WASHINGTON — The failure of global trade talks in Cancún dealt a blow to the Bush administration’s ambitious trade agenda that could trigger a domino effect on two regional trade pacts with Latin America.

As the smoke clears in Cancún and trade ministers from around the world assess whether they can save the global trade round, U.S. trade officials are scrambling to assess the fallout and implications on other trade talks.

The U.S. has set ambitious deadlines for negotiations with five Central American countries slated for completion by the end of the year, as well as for talks on a broader regional pact with 34 Latin American countries known as the Free Trade Area of the Americas by 2005.

U.S. negotiators traveled to Managua, Nicaragua, immediately after the Cancún meeting to hold another round of CAFTA talks that ended Friday.

To domestic textile concerns, as well as retail and apparel import groups, a free-trade agreement with Guatemala, Nicaragua, Honduras, El Salvador and Costa Rica is the linchpin to establishing a trading bloc that can rival China. The U.S. also seeks to integrate the Dominican Republic, with which it is negotiating a separate bilateral, in the CAFTA pact at a later date.

U.S. exports to the five countries last year amounted to about $9 billion in goods. Of that, more than $4 billion was textiles, a trade that’s been fueled by U.S. tariff breaks expanded over the last 15 years, now providing duty-free treatment of apparel made in the region of U.S. textiles and in some cases, regional fabrics.

About 16 percent of all apparel imported into the U.S. comes from the five nations. Garments are collectively their largest export, though in Costa Rica, the electronics sector has overshadowed a still strong apparel business.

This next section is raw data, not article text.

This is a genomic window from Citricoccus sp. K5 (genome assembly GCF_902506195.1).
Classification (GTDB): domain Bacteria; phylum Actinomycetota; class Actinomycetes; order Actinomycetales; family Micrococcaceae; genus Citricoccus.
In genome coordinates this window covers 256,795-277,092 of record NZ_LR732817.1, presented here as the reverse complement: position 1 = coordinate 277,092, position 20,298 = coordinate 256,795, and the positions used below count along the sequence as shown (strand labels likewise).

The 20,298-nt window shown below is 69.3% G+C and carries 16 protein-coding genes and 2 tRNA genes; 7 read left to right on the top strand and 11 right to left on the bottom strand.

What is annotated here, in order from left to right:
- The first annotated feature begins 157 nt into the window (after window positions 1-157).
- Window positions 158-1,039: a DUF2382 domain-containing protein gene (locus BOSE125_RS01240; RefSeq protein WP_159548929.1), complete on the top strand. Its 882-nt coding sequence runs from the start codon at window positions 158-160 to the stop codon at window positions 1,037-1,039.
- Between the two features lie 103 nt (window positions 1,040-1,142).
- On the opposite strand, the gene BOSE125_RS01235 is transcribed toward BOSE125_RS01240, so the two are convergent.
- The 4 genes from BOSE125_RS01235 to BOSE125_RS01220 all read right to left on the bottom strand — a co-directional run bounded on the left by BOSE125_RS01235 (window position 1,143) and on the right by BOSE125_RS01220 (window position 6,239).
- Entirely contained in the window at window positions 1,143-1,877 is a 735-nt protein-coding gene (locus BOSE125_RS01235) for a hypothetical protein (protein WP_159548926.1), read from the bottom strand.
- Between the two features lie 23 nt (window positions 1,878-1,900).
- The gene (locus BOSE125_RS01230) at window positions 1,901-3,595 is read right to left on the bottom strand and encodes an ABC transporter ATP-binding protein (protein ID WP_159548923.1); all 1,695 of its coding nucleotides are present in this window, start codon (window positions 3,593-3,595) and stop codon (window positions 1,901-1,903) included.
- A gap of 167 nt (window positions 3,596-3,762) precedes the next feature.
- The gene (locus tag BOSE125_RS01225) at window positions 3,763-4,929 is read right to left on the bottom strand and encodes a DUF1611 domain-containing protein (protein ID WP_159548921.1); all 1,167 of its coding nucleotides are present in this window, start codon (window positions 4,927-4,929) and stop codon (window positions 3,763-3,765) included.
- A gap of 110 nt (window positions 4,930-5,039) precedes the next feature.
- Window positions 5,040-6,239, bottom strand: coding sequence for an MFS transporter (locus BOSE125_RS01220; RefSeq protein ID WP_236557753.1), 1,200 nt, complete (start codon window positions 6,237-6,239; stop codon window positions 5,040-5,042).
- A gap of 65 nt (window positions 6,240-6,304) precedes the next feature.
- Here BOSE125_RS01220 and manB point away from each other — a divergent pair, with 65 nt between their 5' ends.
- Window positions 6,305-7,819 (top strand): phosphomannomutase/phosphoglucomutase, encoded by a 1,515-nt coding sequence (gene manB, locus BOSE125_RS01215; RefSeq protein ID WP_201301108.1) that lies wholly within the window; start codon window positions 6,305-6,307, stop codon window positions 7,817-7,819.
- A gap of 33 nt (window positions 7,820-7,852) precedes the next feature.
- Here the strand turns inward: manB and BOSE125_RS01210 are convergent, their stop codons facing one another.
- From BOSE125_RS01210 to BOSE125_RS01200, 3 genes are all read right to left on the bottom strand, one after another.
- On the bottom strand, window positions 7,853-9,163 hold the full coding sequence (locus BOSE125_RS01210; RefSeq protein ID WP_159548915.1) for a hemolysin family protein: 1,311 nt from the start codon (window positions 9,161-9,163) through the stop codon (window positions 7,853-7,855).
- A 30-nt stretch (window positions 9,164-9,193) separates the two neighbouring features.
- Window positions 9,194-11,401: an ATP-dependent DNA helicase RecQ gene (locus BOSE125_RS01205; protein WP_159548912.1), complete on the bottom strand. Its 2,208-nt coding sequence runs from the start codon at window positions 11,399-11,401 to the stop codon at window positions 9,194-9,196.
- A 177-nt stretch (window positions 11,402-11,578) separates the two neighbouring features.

The Bush administration has even stepped into the act in an attempt to smooth out the differences between bitterly divided lobbying groups in the U.S. to try to boost the CAFTA talks.

Grant Aldonas, undersecretary for international trade at the U.S. Department of Commerce, held a summit in Cancún last week to discuss an effort to find common ground between importers and domestic textile groups.The administration’s goal is to create a manufacturing policy that promotes the use of U.S. textiles by Latin American and Caribbean countries by giving incentives to U.S. retailers to buy clothing duty free in the Western Hemisphere. But CAFTA, which already faces a tough battle for passage in the U.S. Congress, was also just dealt a blow by the failure of the latest round of World Trade Organization talks in Cancún.

At least two of the Central American countries involved in the CAFTA talks — Costa Rica and Guatemala — took a stance against the U.S. in the global talks as part of an alliance of developing countries known as the G-22, which called for deeper cuts in agricultural subsidies than developed nations were willing to give.

Sen. Max Baucus (D., Mont.), a ranking member of the Senate Finance Committee, said the collapse of the WTO talks could have a negative impact on the CAFTA pact. He warned U.S. negotiators to be cautious because several of the CAFTA countries played a “less-than-constructive role” in the WTO talks.

“Their participation in the [G-22] and the role of that group in precipitating the meeting’s collapse raises serious questions about their commitment to trade liberalization,” Baucus said in a statement.

Trade veterans acknowledged that those alliances in Cancún could further complicate the CAFTA talks, but most claimed the regional trade pact has a good chance of being passed despite all of the obstacles.

“It will deal a blow to CAFTA, but it won’t be fatal,” said Gary Hufbauer, senior fellow at the Institute for International Economics. “Some lawmakers have publicly rebuked [the Central American officials] for it, and this is a setback that they are going to have to make amends for.”

Hufbauer said the prospects of CAFTA are much better than the Doha Round, but are not a slam-dunk like a free trade pact with Australia, which the U.S. is currently negotiating, as well.